Would you rather rent or buy a house? This is the most pressing issue nowadays. However, the right answer lies in the person’s particular circumstances, such as the current financial situation. For one, the pandemic has exhausted our savings and emergency funds. This also took a toll on people’s decision to buy a house and rent for a couple more years until they fully recover financially.
Let’s take a look at the pros and cons first. This is the necessary first step so you won’t fall into the common renting or buying pitfalls.
Should you rent a house?
Yes, rent now
Renting requires no maintenance. If something needs fixing, you simply need to call the homeowner’s attention or the property manager’s to arrange with the in-house or local plumber, electrician, etc. Importantly, you need not save for the upkeep fund because the owner is the one to save for it.
Moving to another place is easier. If a career-oriented relocation opportunity presents itself, you may grab such an opportunity without having second thoughts. You can move out anytime you want! Also, you can save yourself from the hassles of selling your home.
A house can be a depreciating asset. With the subprime crisis of 2008 in mind, it isn’t guaranteed that a house will increase in value in the coming years. There are many factors at play, including its location. On the contrary, house value appreciation in the Philippines remains relatively stable despite the health crisis.
No, don’t rent
Money rental fees are rising steadily. In many cities across the country, monthly rents are increasing. Negotiating the rent is possible, but you can’t count on it. The rent may increase immediately after finishing the current lease contract.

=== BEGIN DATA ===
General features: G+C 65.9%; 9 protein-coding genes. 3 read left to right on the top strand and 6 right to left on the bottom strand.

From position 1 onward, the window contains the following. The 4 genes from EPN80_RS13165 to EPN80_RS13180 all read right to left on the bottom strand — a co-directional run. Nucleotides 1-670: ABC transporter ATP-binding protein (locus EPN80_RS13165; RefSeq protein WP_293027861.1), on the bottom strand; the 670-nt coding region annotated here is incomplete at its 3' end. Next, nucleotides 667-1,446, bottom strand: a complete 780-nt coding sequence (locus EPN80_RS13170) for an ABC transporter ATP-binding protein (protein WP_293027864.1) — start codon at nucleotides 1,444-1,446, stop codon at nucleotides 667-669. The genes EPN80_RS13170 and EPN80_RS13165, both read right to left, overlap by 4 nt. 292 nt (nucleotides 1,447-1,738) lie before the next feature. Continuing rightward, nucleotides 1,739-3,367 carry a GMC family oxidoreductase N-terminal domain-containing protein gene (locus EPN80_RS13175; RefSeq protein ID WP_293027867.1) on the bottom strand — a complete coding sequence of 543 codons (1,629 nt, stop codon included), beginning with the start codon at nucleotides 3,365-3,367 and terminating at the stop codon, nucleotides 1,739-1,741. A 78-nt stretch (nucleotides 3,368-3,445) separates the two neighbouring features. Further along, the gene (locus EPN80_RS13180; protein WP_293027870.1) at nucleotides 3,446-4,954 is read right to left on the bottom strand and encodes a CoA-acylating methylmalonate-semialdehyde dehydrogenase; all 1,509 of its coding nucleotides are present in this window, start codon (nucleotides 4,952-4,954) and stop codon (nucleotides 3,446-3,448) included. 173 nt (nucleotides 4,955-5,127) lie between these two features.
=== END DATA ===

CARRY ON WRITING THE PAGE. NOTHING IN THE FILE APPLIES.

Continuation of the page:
There’s no way to build equity against the property. The house can only provide you a place to live. Thus, it cannot provide you with a salable asset if you want to move out of it.
Limited interior design choices. In making changes to the apartment, you need to first obtain the owner’s permission, especially if you want the place repainted. Approval may be lengthy, too, depending on who is involved in the decision-making process.
Should you buy a house?
Yes, buy now
Building equity. Historically, residential properties rise in value between 4% and 6% annually. So even if your property is not increasing its value, you can still build equity upon paying the monthly amortization.
Monthly repayments are relatively stable. For fixed-rate mortgages, monthly amortizations stay the same throughout the loan tenure. Only the property tax and home insurance change from time to time.
Settling in a community. Homeownership may also mean deeper involvement in your community because you’d know that you will be staying there for many years. Your actions are often geared toward making your community a better place for everybody.
Decorating as to your heart’s content. Basically, you have the freedom to style your house any way you please.
No, not too fast
Paying for own maintenance. Costs of upkeep are all yours to shoulder. Also, you need to save money to cover unexpected repairs.
Home as illiquid assets. If you face the need to relocate due to an unexpected change in circumstances, selling your home is not easy. Even if you sell it, you won’t be able to rake in as much money as you want.
Buying requires upfront payment. Definitely, you cannot buy a house without a down payment. In addition, there are other related costs such as closing costs, documentation, etc.
Home insurance is required. For mortgaged properties, insurance is mandatory. The majority of lenders in the Philippines require that the borrower insure the property. Paying monthly amortization along with monthly premiums is rather difficult.
Evidently, there is value in renting or buying a property. However, homeownership is a long-term commitment; hence, it is not for everyone. Renting, on the other hand, is more lenient to short-term goals. Therefore, it is a matter of decision depending on which can provide you with a more cost-effective solution.